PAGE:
The former clients said they were emotionally scarred by false promises of inner transformation and humiliating techniques that included stripping naked in front of the counselor and beating effigies of their mothers. They paid thousands of dollars in fees over time, they said, only to be told that the lack of change in their sexual feelings was their own fault.

Not only did the men and their families spend the money on these expensive camps, retreats, and therapy programs, but they also spent money on therapy to help repair the emotional damage caused by the shaming and blaming nature of this therapy. The New York Times article details life inside of these camps, closely resembling a story The Good Men Project ran two years ago by Ted Cox, who went undercover in a Christian Gay-to-Straight Conversion Camp. Ted recounts the blaming of others, the “touch therapy” and other uncomfortable—if not intrusive and traumatic—rituals designed to help the person who is struggling identify the “why” behind his same-sex attraction.

What appears to be the motivating force behind these camps and therapies, is a sense that Conversion Therapy programs take advantage of the painful struggles that individuals with feelings of same-sex attraction experience when those around them consider their natural feelings to be abominations. Men like “Dave”, whom Ted got to know while under cover at the conversion camp, suffer greatly with the fact that no matter what they do, they are left with pain and confusion.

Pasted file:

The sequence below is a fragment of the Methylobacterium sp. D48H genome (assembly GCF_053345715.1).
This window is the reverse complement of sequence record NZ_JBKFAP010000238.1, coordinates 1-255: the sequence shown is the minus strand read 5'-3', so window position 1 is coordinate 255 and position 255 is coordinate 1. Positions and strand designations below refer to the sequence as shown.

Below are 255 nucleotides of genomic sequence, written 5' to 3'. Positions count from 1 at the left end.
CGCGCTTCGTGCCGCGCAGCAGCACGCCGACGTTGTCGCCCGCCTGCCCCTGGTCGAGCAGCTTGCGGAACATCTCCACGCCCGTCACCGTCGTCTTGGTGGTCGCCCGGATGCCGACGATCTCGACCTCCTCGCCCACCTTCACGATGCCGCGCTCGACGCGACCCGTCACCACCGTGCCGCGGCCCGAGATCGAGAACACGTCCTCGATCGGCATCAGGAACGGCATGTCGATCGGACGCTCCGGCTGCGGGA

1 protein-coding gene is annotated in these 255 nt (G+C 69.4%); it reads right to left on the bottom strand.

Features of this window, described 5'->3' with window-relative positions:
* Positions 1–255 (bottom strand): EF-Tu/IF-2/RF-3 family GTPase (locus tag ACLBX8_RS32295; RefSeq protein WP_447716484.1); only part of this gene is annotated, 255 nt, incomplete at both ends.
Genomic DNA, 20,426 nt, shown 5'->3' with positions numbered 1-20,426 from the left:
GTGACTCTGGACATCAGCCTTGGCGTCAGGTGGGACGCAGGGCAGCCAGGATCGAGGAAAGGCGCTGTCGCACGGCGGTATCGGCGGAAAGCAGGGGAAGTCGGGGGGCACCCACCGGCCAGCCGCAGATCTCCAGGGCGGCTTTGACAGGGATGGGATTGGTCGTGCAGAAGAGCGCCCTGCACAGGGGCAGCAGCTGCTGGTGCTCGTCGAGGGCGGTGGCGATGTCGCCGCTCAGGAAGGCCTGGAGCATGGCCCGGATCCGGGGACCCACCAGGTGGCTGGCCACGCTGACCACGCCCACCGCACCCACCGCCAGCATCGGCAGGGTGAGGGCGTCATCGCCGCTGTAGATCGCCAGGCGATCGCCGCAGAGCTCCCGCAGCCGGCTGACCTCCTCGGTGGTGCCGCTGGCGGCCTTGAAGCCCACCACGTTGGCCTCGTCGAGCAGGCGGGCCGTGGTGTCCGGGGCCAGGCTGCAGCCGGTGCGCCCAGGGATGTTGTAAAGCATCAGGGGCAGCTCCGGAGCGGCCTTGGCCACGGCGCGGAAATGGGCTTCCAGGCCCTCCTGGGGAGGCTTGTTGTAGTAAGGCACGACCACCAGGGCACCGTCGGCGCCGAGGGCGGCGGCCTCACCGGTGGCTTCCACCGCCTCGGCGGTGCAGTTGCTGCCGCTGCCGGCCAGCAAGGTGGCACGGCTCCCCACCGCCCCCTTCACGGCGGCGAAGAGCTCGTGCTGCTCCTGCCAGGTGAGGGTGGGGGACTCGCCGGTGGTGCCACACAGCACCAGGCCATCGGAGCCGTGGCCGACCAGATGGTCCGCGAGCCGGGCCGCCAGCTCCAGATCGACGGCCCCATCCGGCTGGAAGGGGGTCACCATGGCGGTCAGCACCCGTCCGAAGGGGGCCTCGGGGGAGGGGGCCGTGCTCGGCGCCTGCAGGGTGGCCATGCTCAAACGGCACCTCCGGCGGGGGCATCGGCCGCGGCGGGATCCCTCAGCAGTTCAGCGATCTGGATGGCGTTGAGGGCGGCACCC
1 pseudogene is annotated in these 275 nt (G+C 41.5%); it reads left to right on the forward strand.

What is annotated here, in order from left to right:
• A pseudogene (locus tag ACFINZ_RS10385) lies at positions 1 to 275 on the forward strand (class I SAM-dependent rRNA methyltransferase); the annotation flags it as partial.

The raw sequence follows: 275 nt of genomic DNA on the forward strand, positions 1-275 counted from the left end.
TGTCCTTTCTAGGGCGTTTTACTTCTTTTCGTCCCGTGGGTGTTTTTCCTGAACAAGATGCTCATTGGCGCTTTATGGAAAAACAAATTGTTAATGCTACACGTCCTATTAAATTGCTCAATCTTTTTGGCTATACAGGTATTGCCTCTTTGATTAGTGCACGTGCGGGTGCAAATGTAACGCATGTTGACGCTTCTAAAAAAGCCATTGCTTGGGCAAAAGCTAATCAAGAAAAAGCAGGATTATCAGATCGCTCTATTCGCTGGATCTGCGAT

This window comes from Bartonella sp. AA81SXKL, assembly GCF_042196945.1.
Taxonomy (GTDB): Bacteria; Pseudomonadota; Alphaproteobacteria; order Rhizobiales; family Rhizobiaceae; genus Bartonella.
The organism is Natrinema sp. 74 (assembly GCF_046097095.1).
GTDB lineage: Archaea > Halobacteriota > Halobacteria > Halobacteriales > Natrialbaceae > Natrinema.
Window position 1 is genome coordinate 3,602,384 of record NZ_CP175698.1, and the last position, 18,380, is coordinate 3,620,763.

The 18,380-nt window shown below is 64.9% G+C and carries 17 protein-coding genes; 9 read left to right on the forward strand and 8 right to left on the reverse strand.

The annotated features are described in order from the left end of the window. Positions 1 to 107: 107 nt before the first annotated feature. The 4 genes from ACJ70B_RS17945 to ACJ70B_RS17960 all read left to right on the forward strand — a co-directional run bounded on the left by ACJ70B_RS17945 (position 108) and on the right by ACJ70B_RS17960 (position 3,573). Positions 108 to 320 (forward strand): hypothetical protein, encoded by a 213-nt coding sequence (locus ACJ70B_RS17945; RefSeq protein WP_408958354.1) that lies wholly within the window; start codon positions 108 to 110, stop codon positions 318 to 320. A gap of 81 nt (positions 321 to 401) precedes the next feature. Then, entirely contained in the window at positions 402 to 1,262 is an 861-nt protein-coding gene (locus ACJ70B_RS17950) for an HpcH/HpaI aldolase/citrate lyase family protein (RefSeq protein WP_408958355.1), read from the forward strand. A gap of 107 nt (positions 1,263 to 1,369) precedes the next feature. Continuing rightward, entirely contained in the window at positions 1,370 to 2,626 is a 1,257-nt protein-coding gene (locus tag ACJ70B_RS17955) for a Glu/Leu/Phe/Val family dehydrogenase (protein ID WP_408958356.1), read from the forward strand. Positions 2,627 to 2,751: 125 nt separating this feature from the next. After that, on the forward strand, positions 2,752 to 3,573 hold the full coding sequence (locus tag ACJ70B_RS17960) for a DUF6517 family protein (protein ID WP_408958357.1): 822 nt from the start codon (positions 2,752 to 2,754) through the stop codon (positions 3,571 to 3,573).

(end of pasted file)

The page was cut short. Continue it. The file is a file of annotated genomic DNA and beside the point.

After disclosing to Dave that that he isn’t gay, and explaining that instead of seeking help, he was doing an expose on the camp they were both at, Ted and Dave had a powerful and painful conversation that illustrates the deepest immorality behind promising a person that anything can help them change who they are:

Dave calls back after a couple of hours. He is more composed, but he wants to know more about my motivation, about my stance on homosexuality.

I tell him that I think he’s normal, and that professional, reputable psychological organizations agree. I tell him that biologists have observed homosexual behavior in hundreds of species. I doubt I get through to him. How much does science really matter when God has spoken?

And there’s more to consider than just Dave’s feelings. “What do you want me to do?” he asks. “Leave my wife? Leave my kids? Just go live with some guy?”

There’s no easy choice for Dave. Either way, he loses something. Leaving a religious philosophy like Mormonism isn’t as simple as changing underwear brands. Often your friends stop calling, and your family members stop inviting you to dinner. Sure, Dave could finally live out and proud, but at what cost?

“I don’t know, man,” was all I could say. “I don’t know.”